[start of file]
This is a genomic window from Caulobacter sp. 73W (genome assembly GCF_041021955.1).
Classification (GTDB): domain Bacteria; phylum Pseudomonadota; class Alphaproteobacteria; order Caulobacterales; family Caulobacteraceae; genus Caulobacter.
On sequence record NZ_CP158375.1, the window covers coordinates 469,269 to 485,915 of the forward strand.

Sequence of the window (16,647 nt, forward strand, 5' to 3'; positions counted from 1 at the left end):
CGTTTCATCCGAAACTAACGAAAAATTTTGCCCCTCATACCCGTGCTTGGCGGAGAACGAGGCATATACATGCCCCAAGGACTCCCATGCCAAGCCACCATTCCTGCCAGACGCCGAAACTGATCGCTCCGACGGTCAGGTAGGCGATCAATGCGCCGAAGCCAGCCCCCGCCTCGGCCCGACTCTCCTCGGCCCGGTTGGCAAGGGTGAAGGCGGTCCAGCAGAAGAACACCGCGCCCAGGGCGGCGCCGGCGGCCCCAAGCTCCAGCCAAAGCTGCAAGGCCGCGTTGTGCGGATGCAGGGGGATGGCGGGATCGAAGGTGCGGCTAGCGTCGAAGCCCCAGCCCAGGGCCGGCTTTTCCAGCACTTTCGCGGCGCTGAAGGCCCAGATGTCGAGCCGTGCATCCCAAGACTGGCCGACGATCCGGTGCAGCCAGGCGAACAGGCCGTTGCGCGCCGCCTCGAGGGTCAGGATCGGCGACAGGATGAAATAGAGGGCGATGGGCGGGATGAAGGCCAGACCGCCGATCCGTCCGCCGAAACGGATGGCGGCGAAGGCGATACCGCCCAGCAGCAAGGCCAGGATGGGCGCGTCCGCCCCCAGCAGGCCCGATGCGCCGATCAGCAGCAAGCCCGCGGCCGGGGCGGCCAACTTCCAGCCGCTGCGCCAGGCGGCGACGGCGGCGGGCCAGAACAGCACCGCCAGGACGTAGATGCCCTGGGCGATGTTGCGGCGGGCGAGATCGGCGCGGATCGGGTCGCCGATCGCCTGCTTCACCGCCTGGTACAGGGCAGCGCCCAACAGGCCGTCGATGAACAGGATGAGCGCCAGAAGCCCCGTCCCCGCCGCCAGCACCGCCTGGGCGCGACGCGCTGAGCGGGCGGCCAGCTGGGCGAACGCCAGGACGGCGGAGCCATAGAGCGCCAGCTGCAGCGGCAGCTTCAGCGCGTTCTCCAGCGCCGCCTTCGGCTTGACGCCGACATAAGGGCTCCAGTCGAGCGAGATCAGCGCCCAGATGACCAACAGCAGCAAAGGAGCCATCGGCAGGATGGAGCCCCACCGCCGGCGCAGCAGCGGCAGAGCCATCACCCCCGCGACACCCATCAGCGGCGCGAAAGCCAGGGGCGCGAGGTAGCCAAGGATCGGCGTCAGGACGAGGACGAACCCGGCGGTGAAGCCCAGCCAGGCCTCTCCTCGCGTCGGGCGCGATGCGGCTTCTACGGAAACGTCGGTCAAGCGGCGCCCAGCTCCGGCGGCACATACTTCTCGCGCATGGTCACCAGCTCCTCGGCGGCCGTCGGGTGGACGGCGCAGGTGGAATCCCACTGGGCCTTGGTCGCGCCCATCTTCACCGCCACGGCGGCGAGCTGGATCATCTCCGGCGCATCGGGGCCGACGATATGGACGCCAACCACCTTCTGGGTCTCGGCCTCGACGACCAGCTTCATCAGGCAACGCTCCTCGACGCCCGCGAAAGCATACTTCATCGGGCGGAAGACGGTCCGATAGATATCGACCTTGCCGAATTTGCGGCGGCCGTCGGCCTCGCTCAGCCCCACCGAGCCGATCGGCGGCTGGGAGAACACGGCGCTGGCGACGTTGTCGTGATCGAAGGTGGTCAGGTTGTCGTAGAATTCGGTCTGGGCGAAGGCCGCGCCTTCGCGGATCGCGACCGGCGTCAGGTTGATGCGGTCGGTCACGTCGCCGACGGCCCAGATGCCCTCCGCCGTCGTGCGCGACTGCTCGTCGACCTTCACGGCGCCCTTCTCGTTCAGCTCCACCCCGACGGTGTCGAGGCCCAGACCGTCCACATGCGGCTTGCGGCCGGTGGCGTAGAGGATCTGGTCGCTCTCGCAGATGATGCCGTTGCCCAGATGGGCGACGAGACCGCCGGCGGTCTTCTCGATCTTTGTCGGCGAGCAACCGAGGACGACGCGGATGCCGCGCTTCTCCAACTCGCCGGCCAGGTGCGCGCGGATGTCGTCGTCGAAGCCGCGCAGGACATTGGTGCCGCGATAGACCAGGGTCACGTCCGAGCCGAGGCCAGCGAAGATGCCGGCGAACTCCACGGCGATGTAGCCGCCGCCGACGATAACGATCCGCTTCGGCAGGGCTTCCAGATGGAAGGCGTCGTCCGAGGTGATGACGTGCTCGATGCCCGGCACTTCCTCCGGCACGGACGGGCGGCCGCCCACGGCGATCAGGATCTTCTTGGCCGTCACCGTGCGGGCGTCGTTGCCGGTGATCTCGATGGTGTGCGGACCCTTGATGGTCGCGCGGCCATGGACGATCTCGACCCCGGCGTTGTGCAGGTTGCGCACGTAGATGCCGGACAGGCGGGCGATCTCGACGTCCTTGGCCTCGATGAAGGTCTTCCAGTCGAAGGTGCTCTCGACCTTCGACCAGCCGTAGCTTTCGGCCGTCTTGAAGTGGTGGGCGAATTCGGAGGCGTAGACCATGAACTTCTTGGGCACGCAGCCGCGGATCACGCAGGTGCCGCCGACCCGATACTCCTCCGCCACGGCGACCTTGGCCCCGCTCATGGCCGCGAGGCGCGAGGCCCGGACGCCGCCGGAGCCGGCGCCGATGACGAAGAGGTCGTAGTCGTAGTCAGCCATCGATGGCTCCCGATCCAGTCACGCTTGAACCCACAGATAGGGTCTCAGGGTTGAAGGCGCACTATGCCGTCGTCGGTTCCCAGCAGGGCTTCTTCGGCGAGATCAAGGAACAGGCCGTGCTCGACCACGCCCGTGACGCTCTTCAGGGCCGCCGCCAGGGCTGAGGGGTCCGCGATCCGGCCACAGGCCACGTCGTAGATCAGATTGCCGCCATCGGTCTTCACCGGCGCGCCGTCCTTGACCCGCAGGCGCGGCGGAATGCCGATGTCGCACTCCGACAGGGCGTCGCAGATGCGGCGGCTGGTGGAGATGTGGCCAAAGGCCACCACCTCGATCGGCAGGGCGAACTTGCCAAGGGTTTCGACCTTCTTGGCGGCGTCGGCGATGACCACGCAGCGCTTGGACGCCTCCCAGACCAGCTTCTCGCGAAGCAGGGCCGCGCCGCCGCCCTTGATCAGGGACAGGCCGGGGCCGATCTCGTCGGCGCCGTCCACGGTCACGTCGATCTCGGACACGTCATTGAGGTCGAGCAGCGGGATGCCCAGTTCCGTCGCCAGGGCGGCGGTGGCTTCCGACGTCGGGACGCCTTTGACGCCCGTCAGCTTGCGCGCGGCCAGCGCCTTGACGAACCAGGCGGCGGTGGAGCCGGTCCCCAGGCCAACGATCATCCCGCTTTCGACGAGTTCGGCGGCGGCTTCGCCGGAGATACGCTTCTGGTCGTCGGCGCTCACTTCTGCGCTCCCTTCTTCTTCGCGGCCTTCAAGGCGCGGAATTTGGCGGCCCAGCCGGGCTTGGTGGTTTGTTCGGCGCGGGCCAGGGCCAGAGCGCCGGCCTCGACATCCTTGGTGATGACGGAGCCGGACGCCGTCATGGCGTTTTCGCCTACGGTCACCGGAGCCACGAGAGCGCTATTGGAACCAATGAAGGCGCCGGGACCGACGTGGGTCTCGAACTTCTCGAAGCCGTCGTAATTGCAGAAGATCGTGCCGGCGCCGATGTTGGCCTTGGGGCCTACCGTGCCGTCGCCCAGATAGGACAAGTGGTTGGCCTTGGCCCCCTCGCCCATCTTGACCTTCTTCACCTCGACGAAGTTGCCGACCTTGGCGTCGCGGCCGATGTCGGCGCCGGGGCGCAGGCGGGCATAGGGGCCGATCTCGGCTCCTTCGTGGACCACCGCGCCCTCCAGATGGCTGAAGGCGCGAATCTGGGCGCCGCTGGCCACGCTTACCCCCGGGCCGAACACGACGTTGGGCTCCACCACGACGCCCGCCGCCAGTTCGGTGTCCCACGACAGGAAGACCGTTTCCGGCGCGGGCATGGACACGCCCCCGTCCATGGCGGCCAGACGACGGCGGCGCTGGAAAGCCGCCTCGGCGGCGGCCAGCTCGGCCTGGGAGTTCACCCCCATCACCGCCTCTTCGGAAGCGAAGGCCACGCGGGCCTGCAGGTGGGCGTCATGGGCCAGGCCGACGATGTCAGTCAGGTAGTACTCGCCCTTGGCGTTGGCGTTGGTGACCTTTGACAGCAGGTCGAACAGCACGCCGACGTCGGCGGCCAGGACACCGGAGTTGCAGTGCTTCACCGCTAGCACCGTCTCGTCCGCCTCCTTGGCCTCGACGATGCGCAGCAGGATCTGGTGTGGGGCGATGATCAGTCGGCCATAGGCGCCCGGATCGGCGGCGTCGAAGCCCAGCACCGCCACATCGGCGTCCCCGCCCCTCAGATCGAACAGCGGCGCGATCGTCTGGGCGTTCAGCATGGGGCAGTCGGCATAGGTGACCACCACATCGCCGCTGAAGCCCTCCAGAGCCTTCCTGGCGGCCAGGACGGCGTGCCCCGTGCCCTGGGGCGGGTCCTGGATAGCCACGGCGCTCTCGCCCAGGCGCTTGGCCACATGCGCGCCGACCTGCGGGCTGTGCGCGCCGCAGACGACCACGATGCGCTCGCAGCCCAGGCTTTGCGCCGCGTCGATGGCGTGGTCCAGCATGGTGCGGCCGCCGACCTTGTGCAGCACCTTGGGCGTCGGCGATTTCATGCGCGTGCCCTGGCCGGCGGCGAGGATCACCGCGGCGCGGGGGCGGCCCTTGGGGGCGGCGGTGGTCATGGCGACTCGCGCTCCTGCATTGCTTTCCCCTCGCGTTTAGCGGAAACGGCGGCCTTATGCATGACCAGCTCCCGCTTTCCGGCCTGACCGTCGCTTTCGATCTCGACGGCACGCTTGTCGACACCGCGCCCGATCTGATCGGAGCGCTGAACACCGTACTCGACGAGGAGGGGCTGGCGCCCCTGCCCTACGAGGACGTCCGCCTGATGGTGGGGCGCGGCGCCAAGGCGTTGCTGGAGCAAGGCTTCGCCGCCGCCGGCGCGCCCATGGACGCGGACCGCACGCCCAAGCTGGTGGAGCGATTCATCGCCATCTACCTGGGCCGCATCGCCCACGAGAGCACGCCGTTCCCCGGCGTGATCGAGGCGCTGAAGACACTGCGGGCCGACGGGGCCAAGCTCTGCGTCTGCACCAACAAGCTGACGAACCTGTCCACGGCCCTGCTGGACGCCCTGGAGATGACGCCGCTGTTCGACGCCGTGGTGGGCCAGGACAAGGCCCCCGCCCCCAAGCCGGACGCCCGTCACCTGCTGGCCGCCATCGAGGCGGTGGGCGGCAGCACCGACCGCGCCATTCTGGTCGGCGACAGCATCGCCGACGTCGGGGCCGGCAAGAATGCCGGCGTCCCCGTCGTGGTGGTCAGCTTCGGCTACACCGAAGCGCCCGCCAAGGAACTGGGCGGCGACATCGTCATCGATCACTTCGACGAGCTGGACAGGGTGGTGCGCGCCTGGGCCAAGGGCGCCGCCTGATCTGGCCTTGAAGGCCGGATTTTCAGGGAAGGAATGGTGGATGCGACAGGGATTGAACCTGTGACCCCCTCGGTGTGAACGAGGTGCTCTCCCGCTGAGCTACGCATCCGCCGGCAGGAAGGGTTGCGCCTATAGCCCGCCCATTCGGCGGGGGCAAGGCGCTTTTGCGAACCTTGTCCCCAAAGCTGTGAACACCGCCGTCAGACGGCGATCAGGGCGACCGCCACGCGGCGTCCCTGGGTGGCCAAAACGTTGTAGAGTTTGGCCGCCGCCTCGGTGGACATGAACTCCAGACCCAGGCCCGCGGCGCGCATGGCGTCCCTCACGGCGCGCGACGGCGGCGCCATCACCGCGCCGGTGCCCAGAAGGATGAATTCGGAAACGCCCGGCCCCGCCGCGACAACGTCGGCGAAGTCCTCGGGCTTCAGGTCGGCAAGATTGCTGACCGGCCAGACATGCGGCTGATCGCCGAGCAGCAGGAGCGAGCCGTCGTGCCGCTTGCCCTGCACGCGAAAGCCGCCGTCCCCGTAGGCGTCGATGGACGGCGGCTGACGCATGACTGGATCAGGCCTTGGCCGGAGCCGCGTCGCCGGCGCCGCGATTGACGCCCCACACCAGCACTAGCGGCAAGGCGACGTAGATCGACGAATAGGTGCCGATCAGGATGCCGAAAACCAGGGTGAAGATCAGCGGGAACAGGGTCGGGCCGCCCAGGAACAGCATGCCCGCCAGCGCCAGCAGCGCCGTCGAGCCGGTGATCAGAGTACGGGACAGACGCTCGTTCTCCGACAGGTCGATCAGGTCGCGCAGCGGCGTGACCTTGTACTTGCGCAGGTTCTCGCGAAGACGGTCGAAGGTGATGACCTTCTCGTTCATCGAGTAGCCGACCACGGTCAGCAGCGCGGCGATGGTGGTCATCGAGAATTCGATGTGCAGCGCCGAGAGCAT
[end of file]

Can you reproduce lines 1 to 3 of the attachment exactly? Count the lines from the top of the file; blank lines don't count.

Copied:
This is a genomic window from Caulobacter sp. 73W (genome assembly GCF_041021955.1).
Classification (GTDB): domain Bacteria; phylum Pseudomonadota; class Alphaproteobacteria; order Caulobacterales; family Caulobacteraceae; genus Caulobacter.
On sequence record NZ_CP158375.1, the window covers coordinates 469,269 to 485,915 of the forward strand.